How did it feel to get two stars from the Times? Twice?

The star rating actually means way less to me than what people actually say, write and ultimately feel when they leave the restaurant. But at the same time, it’s always satisfying to have your hard work recognized by critics, so for that recognition I’m very grateful.

What’s main difference in your work at Marta from Maialino?

Both restaurants, despite their similar inspiration origin (Rome), are so completely different from each other. The more casual pizzeria concept at Marta has a younger, more energetic vibe in the room and the open pizza kitchen affords me a chance to interact with guests while they eat–this has been a fun twist in my day to day work.

At Maialino, what was your biggest learning experience?

It was the first restaurant I ever opened as the Executive Chef, so I learned the importance of leaning on your team to help muscle through tough times. Cooking is a team sport and I didn’t fully realize the meaning of that until I was able to see a team build a restaurant together from scratch. Everything from menu planning to execution/preparation of a dish requires outside input and collaboration with other chefs/cooks. I also learned that pasta is truly my favorite food…hands down.

Why pizza? And moreover, Roman pizza?

As chefs tend to do when they start working on a project, in this case for me it was Maialino, I started to wonder what the next step will be. My mind kept going back to Rome where I spent so much time as a student and as a cook. Rome’s thin-crust pizza seemed like a logical next step and in a city overrun with Neapolitan-inspired pies, I thought that NY would be ready to see something different.

Do you like working with the smaller menu or larger one at Maialino?

The easy answer is that smaller menus are more manageable day to day–it’s nice to be able to focus on fewer items. But as far as pizzerias go, I’d say that Marta has pretty robust non-pizza offerings. 10-12 antipasti and salads, 7-8 grilled entrees, 4-5 side dishes. It’s certainly enough to keep my mind busy every day.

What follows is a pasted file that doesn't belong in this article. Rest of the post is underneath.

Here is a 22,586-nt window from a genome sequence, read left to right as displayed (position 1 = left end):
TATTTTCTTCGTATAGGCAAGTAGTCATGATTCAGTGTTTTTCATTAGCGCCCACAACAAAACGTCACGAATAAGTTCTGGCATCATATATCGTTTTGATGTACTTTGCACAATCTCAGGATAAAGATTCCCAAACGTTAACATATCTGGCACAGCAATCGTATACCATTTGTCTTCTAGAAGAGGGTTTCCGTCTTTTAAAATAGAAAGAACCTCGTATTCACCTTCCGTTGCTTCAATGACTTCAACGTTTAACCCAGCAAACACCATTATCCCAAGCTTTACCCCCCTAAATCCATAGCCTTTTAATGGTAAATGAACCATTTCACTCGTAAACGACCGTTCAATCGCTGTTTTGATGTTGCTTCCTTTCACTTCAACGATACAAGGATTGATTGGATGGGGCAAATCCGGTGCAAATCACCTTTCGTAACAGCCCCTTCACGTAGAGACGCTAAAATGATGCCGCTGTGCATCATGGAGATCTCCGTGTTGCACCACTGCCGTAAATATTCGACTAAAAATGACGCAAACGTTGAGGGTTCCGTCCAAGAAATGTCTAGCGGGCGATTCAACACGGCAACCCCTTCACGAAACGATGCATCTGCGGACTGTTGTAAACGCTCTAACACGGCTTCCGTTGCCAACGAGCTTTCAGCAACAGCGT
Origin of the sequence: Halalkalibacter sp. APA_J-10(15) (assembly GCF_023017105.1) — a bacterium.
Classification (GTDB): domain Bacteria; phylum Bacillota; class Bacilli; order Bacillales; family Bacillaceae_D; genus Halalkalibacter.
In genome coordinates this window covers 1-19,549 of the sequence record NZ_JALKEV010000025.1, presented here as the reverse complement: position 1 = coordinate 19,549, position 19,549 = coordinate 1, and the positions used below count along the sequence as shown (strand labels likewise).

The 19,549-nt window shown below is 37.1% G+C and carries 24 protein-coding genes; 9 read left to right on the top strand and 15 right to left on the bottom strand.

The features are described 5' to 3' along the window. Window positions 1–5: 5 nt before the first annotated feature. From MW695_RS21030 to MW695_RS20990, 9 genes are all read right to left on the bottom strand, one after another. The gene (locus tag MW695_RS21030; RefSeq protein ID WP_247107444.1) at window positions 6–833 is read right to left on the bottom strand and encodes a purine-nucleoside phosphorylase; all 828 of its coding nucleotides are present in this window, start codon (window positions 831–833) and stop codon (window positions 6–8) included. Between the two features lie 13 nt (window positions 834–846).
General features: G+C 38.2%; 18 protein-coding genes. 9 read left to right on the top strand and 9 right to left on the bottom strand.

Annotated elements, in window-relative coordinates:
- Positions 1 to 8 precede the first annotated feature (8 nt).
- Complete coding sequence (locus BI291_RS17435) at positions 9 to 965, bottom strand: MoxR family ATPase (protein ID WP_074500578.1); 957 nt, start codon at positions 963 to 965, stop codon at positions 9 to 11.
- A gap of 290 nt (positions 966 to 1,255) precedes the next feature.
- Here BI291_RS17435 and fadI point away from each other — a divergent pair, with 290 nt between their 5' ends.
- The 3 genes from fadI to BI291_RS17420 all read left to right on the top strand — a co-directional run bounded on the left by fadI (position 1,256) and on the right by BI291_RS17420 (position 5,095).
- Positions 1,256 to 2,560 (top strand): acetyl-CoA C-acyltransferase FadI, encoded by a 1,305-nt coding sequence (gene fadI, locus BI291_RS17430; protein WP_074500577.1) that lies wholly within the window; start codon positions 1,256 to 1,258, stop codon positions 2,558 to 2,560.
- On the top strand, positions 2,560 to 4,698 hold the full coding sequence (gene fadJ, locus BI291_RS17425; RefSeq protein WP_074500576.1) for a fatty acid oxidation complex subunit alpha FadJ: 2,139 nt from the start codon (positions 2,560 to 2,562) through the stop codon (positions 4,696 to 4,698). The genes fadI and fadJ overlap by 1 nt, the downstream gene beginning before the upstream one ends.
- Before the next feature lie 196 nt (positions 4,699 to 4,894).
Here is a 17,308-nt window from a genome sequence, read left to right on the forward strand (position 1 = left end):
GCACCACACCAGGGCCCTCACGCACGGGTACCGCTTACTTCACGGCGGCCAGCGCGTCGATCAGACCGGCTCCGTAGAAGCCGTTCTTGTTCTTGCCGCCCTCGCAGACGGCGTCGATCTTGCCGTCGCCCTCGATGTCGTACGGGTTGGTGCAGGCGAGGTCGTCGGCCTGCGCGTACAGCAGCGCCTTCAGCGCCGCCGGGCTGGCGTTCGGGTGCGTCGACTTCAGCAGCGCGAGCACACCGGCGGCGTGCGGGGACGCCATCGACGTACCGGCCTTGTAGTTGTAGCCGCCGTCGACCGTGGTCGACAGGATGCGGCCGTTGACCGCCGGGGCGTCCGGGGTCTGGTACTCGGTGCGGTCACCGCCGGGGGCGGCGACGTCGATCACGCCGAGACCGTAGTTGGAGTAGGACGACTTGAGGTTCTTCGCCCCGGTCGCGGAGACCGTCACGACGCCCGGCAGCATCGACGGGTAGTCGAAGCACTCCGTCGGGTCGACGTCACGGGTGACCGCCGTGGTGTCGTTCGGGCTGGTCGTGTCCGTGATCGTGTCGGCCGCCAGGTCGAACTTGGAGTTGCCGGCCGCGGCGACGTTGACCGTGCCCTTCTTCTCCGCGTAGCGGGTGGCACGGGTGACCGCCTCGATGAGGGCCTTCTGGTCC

What other restaurants are world class in NYC, underrated or not.

For pizza, Roberta’s really kicks ass. For Italian, I love both Carbone and Lupa. I think Estela has been excellent from the start. And for late night, The Spotted Pig can’t be beat.

Where do you live, where do you hang?

I live in Downtown NYC not far from Maialino in the East Village area. Although I love that neighborhood, I prefer hanging out on the Lower East Eide and east Chinatown. Great bars – Attaboy and 169 being my standbys–and good grub too-Congee Village rocks and my new favorite is Le French Diner on Orchard.

How’s it working out with Maialino Chef ed Cuisine Jason Pfeifer, are you in both kitchens most nights?

Jason brings a high level of technical expertise to the Maialino kitchen having worked at Gramercy Tavern, Per Se and Noma–all world class restaurants. In the past few months as we’ve been in the throws of Marta’s opening, I have pretty much left the Maialino reigns in his hands and I’ll check back in with him and the team periodically. Now that Marta is becoming more established, I’ll be sharing my time more equally between the two kitchens.

Where is your favorite eating area of the world, outside Rome?

Japan, more specifically Tokyo – sushi, sushi, sushi. I lived there for a year a while back and am dying to get back to eat more.

Speaking of which–are you sick of Roman food yet?

Never. I eat at least one pizza a day at Marta and never skip my pasta fix when I go back to Maialino.

Worst thing about NYC food scene right now.

Rent! Landmark restaurants are losing out on their homes due to uncontrollable inflation. Union Square Cafe and WD-50 being two of the most recent victims. It’s a real dilemma.

Something that people wouldn’t guess about you…

Despite my predominant Italophile tendencies and a general slant towards more casual food/drink, I’m pretty obsessed with old French wine – particularly Burgundy and Champagne. Don’t judge.